MM: How does your knowledge of permaculture turn up in your artistic practice?

JG: “In my practice, I direct my gaze to the earth in order to see myself as nature and create things (mostly experiences) that can be of meaning to people. As a child, I always felt that there must have been another time before this high powered economic Western way of life. I noticed that how I personally think and feel about nature is parallel to how many indigenous ways of seeing behold the world. There seems to be a language that corresponds between different groups of people worldwide when it comes to eco-centric reality concepts. It's about seeing how mankind is not the centre and king, but how we are related to and with nature. It’s important to note though that not all indigenous groups are the same or think the same.

The word indigenous obviously stems from a colonial frameset. Today, many groups do reclaim the name indigenous in order to gain visibility and legitimacy (a name) in our essentially still colonial systems. Just like in any healthy ecology, indigenous communities all together form thousands of specific and different local traditions, stories, methods, myths and origin stories which more-ver fall in the same direction in certain key aspects. Chihiro Geuzenbroek said it very beautifully during the Whole Earth Revision panel during this year's IMPAKT Festival. She said that what indigenous people have in common is that they don't believe the land belongs to them, but that they belong to the land. I find this very striking.”

image: Jasper Griepink, DEEPSOILx STONEORGY, MU Eindhoven, 2020. Photo: Hanneke Wetzer

“The one thing about indigenous people is that, they don’t think the land is theirs, but that they belong to the land. When we speak about indigeneity, we speak about listening to the land, listening to nature. The wisdom and knowledge that comes from these cultures is based on listening to the country, to the place, to the land. By burning libraries, forbidding to speak their language and dance even, these wisdoms are erased.”
- Chihiro Geuzenbroek (see video here)

MM: You have spoken about a language within which the human is not the centre point. Do you mean spoken language? Or can this language be found in gestures also?

“Definitely this doesn’t have to be written or spoken language. Looking at the preface of the book Braiding Sweetgrass, Kimmener gives her answer to the question of why the inhabitants of Turtle Island braid the wiingaashk grass. They braid the grass because it is handy for them to bundle the grass used in ceremonies, but they also braid the wiingaashk because it’s the hair of mother earth. By braiding her hair they remember “Yes, we are braiding the hair of our mother, because the earth is our mother”. I see this as language as well.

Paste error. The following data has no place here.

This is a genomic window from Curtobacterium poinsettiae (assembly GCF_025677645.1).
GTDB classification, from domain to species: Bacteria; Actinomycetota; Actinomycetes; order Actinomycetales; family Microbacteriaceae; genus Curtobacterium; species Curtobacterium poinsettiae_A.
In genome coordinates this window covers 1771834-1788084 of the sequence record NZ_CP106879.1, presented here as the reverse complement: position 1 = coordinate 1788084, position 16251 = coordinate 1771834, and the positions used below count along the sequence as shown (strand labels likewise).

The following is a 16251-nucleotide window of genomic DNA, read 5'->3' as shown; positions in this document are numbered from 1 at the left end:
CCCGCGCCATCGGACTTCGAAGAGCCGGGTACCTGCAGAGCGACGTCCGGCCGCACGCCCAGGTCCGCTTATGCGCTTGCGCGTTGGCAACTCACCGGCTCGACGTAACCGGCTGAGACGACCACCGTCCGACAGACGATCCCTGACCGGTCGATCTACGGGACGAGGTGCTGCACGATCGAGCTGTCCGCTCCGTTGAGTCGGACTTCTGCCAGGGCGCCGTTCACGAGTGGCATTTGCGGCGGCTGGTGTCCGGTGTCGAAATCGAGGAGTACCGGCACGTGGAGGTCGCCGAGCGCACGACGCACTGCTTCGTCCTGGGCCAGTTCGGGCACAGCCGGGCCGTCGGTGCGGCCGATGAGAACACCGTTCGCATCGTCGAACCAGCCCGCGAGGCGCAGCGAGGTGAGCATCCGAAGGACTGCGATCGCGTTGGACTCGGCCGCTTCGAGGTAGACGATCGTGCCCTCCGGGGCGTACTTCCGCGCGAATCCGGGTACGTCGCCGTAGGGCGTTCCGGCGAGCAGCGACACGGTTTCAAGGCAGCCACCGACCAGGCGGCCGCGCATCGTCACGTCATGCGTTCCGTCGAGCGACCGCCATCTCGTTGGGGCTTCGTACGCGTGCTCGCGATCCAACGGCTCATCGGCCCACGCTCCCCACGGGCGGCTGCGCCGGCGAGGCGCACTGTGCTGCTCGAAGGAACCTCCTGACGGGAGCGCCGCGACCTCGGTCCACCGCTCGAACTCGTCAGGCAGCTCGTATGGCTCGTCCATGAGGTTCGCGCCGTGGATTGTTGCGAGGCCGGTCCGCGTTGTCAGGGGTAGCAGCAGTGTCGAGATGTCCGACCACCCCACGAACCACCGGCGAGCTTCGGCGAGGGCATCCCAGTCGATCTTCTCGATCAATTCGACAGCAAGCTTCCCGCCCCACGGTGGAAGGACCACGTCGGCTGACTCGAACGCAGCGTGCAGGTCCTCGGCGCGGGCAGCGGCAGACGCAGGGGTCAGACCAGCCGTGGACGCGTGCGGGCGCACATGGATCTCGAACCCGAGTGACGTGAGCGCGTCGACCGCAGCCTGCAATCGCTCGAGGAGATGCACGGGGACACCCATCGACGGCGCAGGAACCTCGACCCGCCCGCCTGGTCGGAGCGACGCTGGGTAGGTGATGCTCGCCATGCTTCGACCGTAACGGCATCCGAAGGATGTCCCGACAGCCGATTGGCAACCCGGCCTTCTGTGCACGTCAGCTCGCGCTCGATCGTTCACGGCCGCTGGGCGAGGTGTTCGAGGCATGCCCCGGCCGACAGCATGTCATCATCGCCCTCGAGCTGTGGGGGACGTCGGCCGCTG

So, the jump in perspective that I often point to can be interpreted in many ways. The realisation that nature lives and is not an object, to the realisation that you can ask a tree or a aquifer for its opinion, in a political vote for instance. This is almost unthinkable for many Western people. These days, sci-fi is a great way to discuss the realities and stories that current-day politics and society are not entirely ready for. Visionary sci-fi is currently being used by many groups of people to express their views, feelings and to re-vive certain ontologies and cultures that seem to have little room in the mainstream mindset. It is my belief that stories we create eventually do become reality in one way of another, so we need to be aware of the stories we tell and share, but definitely do our best to create what is painfully missing from our world today.

In her book The Fifth Sacred Thing, the American permaculture-feminist Starhawk writes about a post-apocalypse in the near future in California. In her utopia, trees, fish, clouds, the rain and the sea all get a vote in political decision making. She describes it as a political embodiment theatre where people say, "We need more fish," to which a group representing fish or the ocean says, "Hey, this is the fish speaking, and you're taking from us. Please only take from us in March, and only upstream," I find that very interesting, to think about giving nature a place in our political decisions. To give her voice. To listen to her. I believe that this exists a lot more in indigenous communities, where the non-human is consulted”

MM: In language that becomes a practice (or in your case a political philosophy) there seems to be a link with art. Are there examples in your artistic practice where your research become tangible in your work?

JG: "In my work, I link many theories and experiences together. I’m someone that loves to think, analyze, read and find intersections. I like to add to the mycelium of our world, so to speak. The most beautiful moments in my life and art, however, are the moments that surpass language.

In 2014-15, I had a project that involved a sweat-house at Roodkapje and Kunsthuis SYB; a sort of sauna where people could sweat and bathe. When people arrived to the venue and saw this sweat-house with naked people standing around, they would say “Wow this is incredible, what is this place? Is this a community, how did you find these people to join?” Before long though, the same people pondering this would go into the sweat-house themselves, and after a few minutes a t-shirt would come off, half an hour in, they would be entirely naked. After a while, they'd go outside for some fresh air, and there they would be seen by new visitors that said “Wow, who are these people? How did they get here?” And all of a sudden they had become part of something that had seemed outside of them. I often give the creation of the work back to the viewer or visitor in this manner.